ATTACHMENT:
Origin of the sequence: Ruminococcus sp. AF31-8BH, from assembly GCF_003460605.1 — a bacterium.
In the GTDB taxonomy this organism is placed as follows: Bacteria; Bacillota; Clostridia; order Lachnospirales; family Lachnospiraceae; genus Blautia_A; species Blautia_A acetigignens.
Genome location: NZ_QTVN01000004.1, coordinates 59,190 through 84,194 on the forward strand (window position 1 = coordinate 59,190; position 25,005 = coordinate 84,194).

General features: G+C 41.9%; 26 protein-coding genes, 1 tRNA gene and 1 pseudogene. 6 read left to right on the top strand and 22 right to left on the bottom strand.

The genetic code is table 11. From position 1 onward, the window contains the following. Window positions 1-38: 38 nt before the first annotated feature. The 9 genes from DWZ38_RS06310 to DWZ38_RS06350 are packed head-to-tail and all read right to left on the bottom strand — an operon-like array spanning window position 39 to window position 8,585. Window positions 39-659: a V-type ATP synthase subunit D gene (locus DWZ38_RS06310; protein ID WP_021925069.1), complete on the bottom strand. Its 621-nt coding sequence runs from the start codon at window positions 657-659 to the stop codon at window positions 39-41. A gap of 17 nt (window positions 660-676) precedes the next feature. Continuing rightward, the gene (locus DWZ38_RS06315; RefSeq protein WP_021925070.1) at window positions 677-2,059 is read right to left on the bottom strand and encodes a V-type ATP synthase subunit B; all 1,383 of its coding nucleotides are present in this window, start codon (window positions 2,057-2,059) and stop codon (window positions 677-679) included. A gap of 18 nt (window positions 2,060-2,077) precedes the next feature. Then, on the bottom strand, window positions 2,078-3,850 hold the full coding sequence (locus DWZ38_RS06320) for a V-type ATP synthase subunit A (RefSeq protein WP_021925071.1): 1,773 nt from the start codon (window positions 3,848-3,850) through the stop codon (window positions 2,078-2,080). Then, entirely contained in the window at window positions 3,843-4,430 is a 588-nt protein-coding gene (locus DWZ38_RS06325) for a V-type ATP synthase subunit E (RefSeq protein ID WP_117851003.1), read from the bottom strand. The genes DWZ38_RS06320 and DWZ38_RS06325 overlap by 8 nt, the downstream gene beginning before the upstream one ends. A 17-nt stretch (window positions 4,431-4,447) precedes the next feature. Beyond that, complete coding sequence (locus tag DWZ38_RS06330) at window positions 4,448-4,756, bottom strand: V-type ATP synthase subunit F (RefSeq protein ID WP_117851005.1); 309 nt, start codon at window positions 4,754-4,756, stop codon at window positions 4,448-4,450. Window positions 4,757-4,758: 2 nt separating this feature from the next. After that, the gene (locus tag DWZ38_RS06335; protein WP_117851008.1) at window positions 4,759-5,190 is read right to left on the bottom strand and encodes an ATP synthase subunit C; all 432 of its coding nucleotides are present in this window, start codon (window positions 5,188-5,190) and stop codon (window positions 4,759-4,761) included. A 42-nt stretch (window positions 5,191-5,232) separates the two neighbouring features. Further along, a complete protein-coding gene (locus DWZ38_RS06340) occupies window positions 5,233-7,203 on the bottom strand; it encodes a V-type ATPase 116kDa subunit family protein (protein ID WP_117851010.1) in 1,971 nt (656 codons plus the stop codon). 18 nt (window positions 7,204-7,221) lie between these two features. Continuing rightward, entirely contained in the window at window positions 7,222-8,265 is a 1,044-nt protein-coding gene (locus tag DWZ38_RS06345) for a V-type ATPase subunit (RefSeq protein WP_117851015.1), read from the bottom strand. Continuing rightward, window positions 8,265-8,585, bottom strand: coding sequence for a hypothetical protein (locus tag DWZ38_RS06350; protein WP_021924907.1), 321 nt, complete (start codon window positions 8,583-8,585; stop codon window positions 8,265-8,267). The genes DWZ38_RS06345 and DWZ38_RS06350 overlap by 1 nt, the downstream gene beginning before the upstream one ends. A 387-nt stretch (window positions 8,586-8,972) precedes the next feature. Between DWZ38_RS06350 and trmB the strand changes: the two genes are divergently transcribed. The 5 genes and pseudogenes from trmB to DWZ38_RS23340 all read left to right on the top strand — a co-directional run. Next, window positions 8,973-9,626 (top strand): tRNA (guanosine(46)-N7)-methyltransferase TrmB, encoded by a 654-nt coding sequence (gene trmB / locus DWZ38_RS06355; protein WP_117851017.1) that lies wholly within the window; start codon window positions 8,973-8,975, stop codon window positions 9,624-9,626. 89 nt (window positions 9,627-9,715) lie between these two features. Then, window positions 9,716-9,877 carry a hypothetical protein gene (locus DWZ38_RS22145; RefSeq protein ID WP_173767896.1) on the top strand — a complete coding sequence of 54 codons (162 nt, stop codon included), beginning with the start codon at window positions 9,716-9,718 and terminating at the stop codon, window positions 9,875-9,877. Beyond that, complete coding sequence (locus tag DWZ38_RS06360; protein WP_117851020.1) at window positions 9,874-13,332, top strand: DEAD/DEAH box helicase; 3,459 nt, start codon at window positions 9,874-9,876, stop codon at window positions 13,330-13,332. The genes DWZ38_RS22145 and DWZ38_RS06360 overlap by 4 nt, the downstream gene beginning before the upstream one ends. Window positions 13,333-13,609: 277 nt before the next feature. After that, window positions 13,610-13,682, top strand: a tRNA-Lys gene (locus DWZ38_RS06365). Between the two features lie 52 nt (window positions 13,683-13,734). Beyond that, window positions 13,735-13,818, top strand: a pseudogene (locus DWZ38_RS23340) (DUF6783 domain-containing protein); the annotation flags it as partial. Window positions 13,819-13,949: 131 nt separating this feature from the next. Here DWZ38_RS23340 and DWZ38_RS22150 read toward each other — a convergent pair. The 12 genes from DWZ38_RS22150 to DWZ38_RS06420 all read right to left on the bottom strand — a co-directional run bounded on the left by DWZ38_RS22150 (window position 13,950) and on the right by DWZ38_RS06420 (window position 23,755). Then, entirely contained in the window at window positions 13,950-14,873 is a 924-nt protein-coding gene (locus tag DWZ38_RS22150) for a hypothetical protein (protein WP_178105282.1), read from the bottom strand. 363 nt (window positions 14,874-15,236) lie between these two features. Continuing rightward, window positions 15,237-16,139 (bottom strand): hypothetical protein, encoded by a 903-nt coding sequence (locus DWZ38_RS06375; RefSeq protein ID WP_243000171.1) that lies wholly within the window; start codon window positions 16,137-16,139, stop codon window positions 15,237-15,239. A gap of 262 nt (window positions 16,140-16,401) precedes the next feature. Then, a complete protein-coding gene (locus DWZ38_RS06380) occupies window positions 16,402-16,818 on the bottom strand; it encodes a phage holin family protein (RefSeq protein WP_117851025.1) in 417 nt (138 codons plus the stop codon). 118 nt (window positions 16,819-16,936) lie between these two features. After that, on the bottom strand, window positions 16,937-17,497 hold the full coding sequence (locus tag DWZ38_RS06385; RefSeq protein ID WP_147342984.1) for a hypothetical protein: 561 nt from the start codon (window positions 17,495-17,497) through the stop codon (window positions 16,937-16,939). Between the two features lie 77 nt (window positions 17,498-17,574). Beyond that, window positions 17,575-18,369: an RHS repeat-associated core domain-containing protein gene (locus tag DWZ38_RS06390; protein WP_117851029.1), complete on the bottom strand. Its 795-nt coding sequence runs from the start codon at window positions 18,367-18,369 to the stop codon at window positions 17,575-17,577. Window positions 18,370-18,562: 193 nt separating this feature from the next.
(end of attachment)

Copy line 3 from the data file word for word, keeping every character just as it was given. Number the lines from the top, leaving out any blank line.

Genome location: NZ_QTVN01000004.1, coordinates 59,190 through 84,194 on the forward strand (window position 1 = coordinate 59,190; position 25,005 = coordinate 84,194).